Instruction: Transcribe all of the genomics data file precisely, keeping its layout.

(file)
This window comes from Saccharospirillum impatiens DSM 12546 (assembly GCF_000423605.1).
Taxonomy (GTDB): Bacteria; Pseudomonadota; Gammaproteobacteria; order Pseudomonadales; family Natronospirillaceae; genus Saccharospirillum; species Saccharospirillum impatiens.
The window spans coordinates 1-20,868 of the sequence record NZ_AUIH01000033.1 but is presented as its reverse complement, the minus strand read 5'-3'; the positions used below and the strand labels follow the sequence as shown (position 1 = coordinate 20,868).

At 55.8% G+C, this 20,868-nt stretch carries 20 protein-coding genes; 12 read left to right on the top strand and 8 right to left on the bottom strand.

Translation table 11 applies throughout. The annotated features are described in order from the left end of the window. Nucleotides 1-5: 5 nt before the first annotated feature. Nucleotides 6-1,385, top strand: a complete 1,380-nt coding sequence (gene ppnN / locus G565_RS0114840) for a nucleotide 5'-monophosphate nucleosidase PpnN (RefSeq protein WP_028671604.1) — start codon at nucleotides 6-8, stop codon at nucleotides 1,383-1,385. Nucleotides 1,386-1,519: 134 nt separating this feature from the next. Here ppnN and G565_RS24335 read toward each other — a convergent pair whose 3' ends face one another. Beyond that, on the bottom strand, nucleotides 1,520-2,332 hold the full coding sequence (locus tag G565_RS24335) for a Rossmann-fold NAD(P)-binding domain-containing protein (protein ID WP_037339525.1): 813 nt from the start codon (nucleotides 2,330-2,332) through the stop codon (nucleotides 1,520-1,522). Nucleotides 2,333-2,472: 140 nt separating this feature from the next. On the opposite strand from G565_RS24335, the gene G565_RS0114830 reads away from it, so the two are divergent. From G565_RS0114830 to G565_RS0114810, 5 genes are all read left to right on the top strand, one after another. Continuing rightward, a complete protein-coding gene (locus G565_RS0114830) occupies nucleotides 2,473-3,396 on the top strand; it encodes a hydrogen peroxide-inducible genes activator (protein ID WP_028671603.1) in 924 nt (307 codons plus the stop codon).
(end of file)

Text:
This window comes from Saccharospirillum impatiens DSM 12546 (assembly GCF_000423605.1).
Taxonomy (GTDB): Bacteria; Pseudomonadota; Gammaproteobacteria; order Pseudomonadales; family Natronospirillaceae; genus Saccharospirillum; species Saccharospirillum impatiens.
The window spans coordinates 1-20,868 of the sequence record NZ_AUIH01000033.1 but is presented as its reverse complement, the minus strand read 5'-3'; the positions used below and the strand labels follow the sequence as shown (position 1 = coordinate 20,868).

At 55.8% G+C, this 20,868-nt stretch carries 20 protein-coding genes; 12 read left to right on the top strand and 8 right to left on the bottom strand.

Translation table 11 applies throughout. The annotated features are described in order from the left end of the window. Nucleotides 1-5: 5 nt before the first annotated feature. Nucleotides 6-1,385, top strand: a complete 1,380-nt coding sequence (gene ppnN / locus G565_RS0114840) for a nucleotide 5'-monophosphate nucleosidase PpnN (RefSeq protein WP_028671604.1) — start codon at nucleotides 6-8, stop codon at nucleotides 1,383-1,385. Nucleotides 1,386-1,519: 134 nt separating this feature from the next. Here ppnN and G565_RS24335 read toward each other — a convergent pair whose 3' ends face one another. Beyond that, on the bottom strand, nucleotides 1,520-2,332 hold the full coding sequence (locus tag G565_RS24335) for a Rossmann-fold NAD(P)-binding domain-containing protein (protein ID WP_037339525.1): 813 nt from the start codon (nucleotides 2,330-2,332) through the stop codon (nucleotides 1,520-1,522). Nucleotides 2,333-2,472: 140 nt separating this feature from the next. On the opposite strand from G565_RS24335, the gene G565_RS0114830 reads away from it, so the two are divergent. From G565_RS0114830 to G565_RS0114810, 5 genes are all read left to right on the top strand, one after another. Continuing rightward, a complete protein-coding gene (locus G565_RS0114830) occupies nucleotides 2,473-3,396 on the top strand; it encodes a hydrogen peroxide-inducible genes activator (protein ID WP_028671603.1) in 924 nt (307 codons plus the stop codon).